1. There are around 6 million people currently unemployed. This drags down consumption and, at the same time, hampers companies growth. If businesses do not grow, they cannot hire new employees. Besides, having 25 percent of the labor force unemployed makes the state pay out a lot of money in subsidies, instead of spending it in other areas.
2. Banks only grant 30% of the loans that companies ask for. In 2006 this rate hit 45% so almost one in two loans was granted. According to the Bank of Spain, this low percentage means that either companies' do not get cash or they obtain it at worse conditions than they did eight years ago. Money needs to flow a little easier if the economy is to recover.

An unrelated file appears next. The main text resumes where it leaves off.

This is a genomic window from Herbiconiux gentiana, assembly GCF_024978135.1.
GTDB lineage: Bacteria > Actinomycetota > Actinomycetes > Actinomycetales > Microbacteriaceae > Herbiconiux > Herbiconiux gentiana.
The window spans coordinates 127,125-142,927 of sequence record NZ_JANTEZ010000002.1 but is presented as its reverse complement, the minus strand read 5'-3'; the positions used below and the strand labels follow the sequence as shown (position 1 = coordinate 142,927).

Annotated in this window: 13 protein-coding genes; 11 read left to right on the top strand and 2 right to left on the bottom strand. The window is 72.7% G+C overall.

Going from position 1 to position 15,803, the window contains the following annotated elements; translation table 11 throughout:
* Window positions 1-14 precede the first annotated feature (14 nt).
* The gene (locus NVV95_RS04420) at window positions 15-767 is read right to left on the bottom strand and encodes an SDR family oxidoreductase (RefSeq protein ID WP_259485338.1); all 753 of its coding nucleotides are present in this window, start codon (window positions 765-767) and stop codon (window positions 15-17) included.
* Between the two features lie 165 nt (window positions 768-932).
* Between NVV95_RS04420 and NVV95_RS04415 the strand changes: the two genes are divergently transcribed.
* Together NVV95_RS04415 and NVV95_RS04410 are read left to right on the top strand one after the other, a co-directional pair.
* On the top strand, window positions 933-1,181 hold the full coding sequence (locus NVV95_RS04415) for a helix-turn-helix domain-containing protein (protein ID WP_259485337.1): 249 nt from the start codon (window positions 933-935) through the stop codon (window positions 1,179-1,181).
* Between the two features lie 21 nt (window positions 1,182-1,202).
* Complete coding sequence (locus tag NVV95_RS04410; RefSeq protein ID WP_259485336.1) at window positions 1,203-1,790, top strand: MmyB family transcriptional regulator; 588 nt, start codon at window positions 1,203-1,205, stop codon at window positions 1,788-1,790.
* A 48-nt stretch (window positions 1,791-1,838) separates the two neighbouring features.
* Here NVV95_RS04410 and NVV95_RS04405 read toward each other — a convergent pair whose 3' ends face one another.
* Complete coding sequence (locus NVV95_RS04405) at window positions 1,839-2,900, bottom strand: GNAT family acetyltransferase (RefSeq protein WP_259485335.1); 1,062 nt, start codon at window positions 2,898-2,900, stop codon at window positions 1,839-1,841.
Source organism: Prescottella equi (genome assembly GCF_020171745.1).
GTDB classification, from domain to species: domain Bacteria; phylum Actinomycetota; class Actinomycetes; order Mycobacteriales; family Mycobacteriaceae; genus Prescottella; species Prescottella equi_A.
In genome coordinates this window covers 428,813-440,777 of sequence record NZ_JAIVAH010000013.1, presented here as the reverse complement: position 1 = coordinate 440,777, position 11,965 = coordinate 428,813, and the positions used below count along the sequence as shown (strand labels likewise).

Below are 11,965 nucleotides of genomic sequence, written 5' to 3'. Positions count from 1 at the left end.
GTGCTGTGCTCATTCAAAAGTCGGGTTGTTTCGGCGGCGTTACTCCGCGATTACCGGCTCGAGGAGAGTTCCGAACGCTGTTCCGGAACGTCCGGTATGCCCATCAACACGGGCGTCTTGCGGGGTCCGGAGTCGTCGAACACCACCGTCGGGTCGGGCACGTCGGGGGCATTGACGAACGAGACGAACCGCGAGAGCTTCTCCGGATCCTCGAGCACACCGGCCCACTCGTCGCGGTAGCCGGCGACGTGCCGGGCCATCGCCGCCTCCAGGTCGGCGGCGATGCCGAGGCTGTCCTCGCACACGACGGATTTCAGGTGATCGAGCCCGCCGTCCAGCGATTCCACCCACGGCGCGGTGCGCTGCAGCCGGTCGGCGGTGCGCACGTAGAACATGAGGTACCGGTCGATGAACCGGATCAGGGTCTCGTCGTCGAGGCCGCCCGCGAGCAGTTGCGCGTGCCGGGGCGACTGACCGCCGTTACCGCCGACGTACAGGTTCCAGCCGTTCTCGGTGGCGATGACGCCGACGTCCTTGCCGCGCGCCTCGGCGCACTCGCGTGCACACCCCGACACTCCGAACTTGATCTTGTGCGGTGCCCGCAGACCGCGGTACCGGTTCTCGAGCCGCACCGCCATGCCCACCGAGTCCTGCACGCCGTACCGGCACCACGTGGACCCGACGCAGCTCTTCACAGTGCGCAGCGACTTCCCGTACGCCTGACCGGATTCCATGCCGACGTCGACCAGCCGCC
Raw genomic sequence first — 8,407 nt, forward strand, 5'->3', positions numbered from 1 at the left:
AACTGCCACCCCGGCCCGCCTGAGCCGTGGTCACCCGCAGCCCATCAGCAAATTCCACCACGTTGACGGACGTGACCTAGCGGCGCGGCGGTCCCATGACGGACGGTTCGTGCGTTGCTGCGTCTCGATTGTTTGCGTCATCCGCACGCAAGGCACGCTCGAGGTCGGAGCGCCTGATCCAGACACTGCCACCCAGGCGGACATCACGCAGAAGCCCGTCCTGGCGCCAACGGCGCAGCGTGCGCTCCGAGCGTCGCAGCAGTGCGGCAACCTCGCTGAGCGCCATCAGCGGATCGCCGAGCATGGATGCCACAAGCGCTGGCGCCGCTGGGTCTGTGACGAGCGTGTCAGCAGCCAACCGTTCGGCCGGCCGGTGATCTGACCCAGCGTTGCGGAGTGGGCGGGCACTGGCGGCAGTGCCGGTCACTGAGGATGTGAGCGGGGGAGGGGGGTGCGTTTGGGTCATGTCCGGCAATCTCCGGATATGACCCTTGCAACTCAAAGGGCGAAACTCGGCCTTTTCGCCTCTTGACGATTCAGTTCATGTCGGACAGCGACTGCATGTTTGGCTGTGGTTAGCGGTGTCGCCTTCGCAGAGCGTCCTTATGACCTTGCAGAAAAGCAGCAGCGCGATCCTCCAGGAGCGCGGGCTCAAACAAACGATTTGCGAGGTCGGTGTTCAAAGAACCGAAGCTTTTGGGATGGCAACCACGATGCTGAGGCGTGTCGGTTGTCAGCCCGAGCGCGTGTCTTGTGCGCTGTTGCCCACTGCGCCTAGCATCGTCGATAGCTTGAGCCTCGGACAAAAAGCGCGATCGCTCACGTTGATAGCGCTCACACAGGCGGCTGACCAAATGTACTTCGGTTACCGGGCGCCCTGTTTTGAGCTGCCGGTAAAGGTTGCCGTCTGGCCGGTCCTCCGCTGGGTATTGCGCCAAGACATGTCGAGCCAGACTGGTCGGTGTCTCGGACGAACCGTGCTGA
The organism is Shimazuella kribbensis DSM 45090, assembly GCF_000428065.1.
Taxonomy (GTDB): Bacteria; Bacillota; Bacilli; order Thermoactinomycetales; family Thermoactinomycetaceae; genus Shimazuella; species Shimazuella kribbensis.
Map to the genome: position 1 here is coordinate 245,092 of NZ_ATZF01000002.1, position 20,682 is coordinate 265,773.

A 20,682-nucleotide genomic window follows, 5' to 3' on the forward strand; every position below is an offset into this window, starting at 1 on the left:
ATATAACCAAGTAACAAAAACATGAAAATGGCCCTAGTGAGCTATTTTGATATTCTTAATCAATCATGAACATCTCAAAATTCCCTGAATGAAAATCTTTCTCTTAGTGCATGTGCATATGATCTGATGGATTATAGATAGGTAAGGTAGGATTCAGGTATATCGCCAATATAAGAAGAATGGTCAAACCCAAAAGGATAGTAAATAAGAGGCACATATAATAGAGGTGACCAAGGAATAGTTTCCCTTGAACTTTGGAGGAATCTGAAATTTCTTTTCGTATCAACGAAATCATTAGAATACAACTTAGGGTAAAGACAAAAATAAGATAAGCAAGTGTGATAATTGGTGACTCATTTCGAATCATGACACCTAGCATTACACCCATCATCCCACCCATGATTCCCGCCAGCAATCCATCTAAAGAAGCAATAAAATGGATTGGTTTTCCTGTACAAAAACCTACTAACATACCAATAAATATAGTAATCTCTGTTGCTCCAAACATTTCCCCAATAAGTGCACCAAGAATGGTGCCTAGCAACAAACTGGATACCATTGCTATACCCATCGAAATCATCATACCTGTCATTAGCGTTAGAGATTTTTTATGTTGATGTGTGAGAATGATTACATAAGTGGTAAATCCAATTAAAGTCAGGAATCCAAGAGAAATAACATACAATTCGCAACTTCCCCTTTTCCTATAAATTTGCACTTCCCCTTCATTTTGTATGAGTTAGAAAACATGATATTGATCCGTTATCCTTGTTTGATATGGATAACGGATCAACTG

3. Public debt hit 90% of GDP and it is set to reach 100% by 2017. Consequently the state has to set aside millions of euros for paying interests.
4. Spanish GDP will shrink by 1.5% this year according to the Bank of Spain.
5. Spain has neither strong industrial hubs nor big firms. The country was so dependent on construction that once this sector shut down, the whole economy stopped. Spain needs to develop new businesses and invest in new economic sectors to overcome the recession. But it will be almost impossible without private or public investment.
So far, the only plan to ignite the economy has been Eurovegas, a casino project to be sited at Madrid. In other words more fiesta, sangría, and olé. Three leading businesses for a country that already masters those areas.